Originally published March 11, 2018
A $130,000 payment made by President Donald Trump's attorney to an adult film star should be probed as a financial obligation that the president "knowingly and willfully" failed to report, a watchdog has argued.
In a legal complaint filed late last week with the Department of Justice and the Office of Government Ethics, the Citizens for Responsibility and Ethics in Washington (CREW) argued that Trump lawyer Michael Cohen's payment to Stormy Daniels "constituted a loan to President Trump that he should have reported as a liability on his public financial disclosure."
The filing raised the question of whether, as a general election candidate, Trump deliberately failed to disclose it.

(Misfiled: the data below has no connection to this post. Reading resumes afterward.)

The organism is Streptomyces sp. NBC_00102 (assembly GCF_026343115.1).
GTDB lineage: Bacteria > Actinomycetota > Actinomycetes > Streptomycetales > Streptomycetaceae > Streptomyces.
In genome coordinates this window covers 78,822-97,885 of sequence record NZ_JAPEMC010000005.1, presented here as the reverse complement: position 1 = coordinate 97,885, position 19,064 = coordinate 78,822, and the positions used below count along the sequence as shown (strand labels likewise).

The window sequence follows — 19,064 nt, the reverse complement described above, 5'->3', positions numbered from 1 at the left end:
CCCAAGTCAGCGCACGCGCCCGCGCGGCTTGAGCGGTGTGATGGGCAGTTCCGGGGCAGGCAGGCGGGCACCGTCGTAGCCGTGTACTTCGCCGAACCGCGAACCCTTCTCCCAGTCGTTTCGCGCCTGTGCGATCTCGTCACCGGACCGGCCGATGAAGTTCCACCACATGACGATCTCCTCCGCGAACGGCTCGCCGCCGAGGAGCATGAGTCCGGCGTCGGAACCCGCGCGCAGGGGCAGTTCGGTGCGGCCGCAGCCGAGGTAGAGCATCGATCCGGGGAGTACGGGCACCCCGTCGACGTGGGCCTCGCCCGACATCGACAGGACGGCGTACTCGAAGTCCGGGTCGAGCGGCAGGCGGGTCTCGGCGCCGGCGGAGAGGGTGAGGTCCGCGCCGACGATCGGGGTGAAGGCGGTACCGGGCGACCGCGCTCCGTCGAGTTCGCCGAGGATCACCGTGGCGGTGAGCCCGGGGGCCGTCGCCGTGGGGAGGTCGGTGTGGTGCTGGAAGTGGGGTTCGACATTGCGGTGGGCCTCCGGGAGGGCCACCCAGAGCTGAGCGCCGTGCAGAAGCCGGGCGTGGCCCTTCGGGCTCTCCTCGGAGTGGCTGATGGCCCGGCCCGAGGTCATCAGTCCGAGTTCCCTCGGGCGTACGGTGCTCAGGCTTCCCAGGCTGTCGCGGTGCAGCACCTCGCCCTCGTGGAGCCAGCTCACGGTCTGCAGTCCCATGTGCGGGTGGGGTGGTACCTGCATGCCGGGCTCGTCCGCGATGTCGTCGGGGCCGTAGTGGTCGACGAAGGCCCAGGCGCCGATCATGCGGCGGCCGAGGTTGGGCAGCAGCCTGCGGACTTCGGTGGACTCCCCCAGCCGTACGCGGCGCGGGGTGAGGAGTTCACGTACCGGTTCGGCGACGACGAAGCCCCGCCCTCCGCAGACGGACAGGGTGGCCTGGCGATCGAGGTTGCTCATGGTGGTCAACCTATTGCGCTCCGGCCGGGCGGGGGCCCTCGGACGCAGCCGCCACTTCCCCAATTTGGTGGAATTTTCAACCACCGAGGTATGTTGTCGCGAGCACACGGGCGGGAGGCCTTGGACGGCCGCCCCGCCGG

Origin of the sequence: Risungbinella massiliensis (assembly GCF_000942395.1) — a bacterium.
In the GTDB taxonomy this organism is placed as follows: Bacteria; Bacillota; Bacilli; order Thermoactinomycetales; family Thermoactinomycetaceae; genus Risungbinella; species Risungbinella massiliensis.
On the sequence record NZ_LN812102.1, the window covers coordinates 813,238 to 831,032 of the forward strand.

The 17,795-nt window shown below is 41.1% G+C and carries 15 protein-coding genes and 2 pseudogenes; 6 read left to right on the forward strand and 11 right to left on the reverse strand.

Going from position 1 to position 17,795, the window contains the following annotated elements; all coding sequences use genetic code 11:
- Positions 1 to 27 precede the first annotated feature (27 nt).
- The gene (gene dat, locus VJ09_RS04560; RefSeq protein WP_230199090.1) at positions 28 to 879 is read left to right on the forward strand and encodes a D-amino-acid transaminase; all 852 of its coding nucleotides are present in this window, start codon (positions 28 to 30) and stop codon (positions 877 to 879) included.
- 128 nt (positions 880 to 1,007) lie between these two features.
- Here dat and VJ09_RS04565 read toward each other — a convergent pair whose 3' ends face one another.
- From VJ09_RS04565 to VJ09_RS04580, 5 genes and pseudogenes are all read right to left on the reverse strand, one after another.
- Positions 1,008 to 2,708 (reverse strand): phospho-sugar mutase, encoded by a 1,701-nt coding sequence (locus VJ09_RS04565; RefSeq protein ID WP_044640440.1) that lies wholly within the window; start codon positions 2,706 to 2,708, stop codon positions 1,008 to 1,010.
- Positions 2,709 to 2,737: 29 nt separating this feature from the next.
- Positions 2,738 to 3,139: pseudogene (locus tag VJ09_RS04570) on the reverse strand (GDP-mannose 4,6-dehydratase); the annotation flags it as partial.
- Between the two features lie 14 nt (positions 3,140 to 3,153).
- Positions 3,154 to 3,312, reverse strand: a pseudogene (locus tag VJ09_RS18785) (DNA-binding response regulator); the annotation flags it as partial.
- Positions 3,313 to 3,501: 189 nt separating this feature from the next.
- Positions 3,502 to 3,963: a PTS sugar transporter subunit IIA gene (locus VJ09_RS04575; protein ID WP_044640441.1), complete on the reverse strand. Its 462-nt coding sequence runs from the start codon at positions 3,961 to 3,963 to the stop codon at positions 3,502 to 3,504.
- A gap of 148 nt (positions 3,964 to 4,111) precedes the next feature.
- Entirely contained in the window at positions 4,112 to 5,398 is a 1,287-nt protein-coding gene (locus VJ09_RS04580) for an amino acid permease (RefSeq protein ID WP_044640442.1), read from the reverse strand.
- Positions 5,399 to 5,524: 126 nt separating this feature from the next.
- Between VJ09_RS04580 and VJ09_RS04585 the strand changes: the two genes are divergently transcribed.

CREW's argument has been raised with increasing regularity by some legal experts, who say Cohen's surreptitious payment could be viewed as an illicit campaign contribution. The attorney disclosed recently that he used a home equity loan to arrange a payment to Daniels, buying her silence for an alleged affair she had with Trump more than a decade ago.
In CREW's judgement, Trump "seemingly violated a federal law by failing to disclose it" on his campaign filings. Experts have said that had Trump paid Daniels with his own money, the payment wouldn't be an issue since candidates can contribute to their own campaigns. Yet since a disclosure wasn't made, there could be a violation.
The information is here.